Hoffa v. Saxbe

Decision Date19 July 1974
Docket NumberCiv. A. No. 74-424.
Citation378 F. Supp. 1221
PartiesJames R. HOFFA et al., Plaintiffs, v. William B. SAXBE, Defendant.
CourtU.S. District Court — District of Columbia


Leonard B. Boudin, Michael Krinsky, Eric M. Lieberman, New York City, David Rosenberg, Cambridge, Mass., David Rein, Washington, D. C., for plaintiffs.

Michael A. Katz, Asst. U. S. Atty., Washington, D. C., for defendant.


JOHN H. PRATT, District Judge.

This is a suit by plaintiff,1 James R. Hoffa, to set aside as invalid the condition or restriction attached to the commutation of sentence granted on December 23, 1971, by the President. As a result of this commutation, plaintiff's sentence was reduced to 6½ years and he was released from prison on December 23, 1971. The matter came before us on plaintiff's motion for summary judgment and defendant's motions to dismiss or alternatively for summary judgment.

1. The Facts

On March 7, 1967, plaintiff entered the Federal Penitentiary at Lewisburg, Pennsylvania, and commenced serving an aggregate sentence of thirteen years imposed as the result of two convictions for felonies. Previously, on March 4, 1964, plaintiff had been convicted before the United States District Court for the Eastern District of Tennessee of two counts of obstruction of justice in violation of 18 U.S.C. § 1503, under an indictment charging jury tampering. On March 12, 1964, he received sentences of four years on each count, the sentences to run consecutively. In August, 1964, plaintiff had been convicted before the United States District Court for the Northern District of Illinois, on four counts charging violations of the mail and wire fraud statutes, 18 U.S.C. §§ 1341, 1343, and of conspiracy to defraud in violation of 18 U.S.C. § 371, with respect to a scheme to defraud a Teamsters Pension Fund. For this conviction he received sentences of five years on each count, to be served concurrently but consecutive to the eight year term earlier imposed. Both of these convictions were eventually affirmed on appeal. United States v. Hoffa, 437 F.2d 11 (6th Cir. 1971), cert. denied, 402 U.S. 988, 91 S.Ct. 1664, 29 L.Ed.2d 154 (1971); United States v. Hoffa, 436 F.2d 1243 (7th Cir. 1970), cert. denied, 400 U.S. 1000, 91 S.Ct. 455, 27 L.Ed.2d 451 (1971).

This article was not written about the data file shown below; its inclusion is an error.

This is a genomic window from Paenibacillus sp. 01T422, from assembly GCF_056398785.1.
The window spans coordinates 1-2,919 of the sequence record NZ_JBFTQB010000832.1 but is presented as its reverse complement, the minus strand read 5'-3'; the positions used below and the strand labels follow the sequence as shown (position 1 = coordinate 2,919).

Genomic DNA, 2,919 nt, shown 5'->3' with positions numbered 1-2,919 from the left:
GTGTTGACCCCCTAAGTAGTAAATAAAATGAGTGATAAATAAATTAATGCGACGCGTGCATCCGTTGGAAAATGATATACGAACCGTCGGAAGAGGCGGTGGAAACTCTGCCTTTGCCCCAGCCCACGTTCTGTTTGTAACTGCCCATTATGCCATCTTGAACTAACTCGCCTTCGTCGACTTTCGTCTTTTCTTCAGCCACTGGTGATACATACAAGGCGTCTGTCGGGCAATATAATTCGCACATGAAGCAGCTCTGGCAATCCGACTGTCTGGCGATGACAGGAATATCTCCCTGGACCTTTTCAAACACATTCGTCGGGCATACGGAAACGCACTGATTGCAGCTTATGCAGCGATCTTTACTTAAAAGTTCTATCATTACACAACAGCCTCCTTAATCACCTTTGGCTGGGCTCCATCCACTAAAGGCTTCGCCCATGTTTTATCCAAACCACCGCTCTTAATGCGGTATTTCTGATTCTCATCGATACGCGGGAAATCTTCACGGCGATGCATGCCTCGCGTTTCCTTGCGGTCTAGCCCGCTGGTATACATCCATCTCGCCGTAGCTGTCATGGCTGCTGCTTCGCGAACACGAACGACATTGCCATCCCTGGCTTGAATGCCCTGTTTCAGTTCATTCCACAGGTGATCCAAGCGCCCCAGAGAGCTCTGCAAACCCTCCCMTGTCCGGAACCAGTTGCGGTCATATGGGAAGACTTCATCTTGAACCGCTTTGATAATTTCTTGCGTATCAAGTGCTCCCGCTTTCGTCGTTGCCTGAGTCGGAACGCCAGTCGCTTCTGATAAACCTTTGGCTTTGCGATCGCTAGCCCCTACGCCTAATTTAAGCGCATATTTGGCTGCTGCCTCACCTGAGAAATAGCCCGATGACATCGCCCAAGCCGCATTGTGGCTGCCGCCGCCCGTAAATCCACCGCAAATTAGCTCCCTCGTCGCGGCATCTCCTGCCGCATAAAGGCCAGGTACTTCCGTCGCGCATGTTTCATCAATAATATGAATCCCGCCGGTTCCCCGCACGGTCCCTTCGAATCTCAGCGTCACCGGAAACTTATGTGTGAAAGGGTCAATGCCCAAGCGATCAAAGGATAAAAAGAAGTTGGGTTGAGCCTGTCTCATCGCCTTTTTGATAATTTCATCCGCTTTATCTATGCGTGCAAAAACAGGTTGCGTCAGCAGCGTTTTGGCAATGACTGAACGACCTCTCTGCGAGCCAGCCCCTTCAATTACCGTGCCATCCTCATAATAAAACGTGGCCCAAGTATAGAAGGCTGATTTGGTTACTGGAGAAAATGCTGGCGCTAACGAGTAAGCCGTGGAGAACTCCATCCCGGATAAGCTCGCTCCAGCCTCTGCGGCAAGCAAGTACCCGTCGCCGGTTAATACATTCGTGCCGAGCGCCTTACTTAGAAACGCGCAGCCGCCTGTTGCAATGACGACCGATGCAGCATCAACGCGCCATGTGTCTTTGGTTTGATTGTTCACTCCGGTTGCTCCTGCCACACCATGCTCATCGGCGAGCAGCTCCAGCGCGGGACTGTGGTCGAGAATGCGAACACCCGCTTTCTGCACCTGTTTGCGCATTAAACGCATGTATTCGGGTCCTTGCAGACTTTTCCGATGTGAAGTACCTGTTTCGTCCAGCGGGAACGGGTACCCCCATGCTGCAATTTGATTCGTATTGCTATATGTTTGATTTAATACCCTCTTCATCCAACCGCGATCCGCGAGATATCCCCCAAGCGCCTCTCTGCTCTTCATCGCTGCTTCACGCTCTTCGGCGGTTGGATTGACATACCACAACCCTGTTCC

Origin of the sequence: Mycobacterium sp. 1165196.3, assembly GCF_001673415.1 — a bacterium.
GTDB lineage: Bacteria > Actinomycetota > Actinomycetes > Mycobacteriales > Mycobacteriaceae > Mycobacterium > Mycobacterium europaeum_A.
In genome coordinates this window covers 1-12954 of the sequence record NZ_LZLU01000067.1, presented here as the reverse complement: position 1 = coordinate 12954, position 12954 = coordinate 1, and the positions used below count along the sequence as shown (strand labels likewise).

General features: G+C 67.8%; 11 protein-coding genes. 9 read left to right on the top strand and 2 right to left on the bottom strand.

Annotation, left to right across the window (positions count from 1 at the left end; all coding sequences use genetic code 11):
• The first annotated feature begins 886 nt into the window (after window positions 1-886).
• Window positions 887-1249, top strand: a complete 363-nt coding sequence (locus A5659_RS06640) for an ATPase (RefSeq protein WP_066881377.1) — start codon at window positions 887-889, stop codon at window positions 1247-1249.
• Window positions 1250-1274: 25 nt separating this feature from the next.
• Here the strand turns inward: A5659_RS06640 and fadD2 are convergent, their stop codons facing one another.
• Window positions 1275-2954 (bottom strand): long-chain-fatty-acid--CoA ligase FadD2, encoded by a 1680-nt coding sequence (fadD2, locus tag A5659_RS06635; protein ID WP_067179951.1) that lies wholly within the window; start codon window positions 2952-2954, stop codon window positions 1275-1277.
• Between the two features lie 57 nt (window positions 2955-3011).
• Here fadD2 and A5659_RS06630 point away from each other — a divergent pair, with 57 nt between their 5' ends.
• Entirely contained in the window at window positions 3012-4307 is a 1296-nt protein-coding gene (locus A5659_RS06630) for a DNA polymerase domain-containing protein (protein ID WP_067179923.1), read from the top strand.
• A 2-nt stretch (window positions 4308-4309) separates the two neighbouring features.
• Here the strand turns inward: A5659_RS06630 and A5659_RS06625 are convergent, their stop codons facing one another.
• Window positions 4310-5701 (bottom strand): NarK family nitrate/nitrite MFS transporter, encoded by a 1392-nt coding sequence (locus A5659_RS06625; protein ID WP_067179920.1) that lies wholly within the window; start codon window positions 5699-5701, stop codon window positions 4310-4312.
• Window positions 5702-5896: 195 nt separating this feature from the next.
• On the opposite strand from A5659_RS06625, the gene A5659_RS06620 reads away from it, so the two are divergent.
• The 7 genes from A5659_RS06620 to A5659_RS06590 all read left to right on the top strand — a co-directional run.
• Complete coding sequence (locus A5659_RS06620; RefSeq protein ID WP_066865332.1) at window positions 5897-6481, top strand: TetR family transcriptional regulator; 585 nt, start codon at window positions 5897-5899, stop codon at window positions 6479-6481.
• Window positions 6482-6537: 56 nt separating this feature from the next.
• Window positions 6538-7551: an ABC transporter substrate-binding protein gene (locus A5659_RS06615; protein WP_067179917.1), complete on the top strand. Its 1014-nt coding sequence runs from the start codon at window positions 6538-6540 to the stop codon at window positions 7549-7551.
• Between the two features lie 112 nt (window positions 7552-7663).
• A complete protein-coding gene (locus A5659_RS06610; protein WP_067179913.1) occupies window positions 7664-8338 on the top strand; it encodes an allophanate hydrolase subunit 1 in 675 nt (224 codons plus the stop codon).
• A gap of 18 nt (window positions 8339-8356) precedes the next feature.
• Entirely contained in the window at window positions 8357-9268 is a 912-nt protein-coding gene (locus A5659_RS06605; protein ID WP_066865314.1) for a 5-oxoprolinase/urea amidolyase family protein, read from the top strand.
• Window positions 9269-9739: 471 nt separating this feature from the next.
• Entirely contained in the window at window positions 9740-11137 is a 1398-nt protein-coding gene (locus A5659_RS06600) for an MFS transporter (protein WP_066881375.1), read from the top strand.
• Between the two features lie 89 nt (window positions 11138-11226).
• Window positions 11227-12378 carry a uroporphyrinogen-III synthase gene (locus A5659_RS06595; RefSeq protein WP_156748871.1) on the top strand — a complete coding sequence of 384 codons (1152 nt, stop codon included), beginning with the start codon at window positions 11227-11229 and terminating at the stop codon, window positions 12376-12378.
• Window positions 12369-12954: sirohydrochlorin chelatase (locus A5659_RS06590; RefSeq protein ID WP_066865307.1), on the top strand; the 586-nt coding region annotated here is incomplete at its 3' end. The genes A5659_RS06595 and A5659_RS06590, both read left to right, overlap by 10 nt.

The thirteen-year sentence would have expired on March 6, 1980. As computed by the Bureau of Prisons in accordance with 18 U.S.C. § 4161, plaintiff would have been eligible for mandatory release on November 28, 1975 through the deduction of statutory good time from the full thirteen-year sentence.

In November, 1969, plaintiff applied for and was denied parole, his application being put over for eighteen months. On March 31, 1971, plaintiff was again denied parole by the Board of Parole sitting en banc. In June, 1971, plaintiff, who had continued to serve as President of the International Brotherhood of Teamsters while incarcerated, resigned from said position and all affiliated organizations. In July, 1971, he did not seek election to union office at the annual convention of the Teamsters. Following plaintiff's change of status, the Board of Parole granted a rehearing of plaintiff's application but on August 20, 1971 again denied said application, deferring further consideration until June, 1972.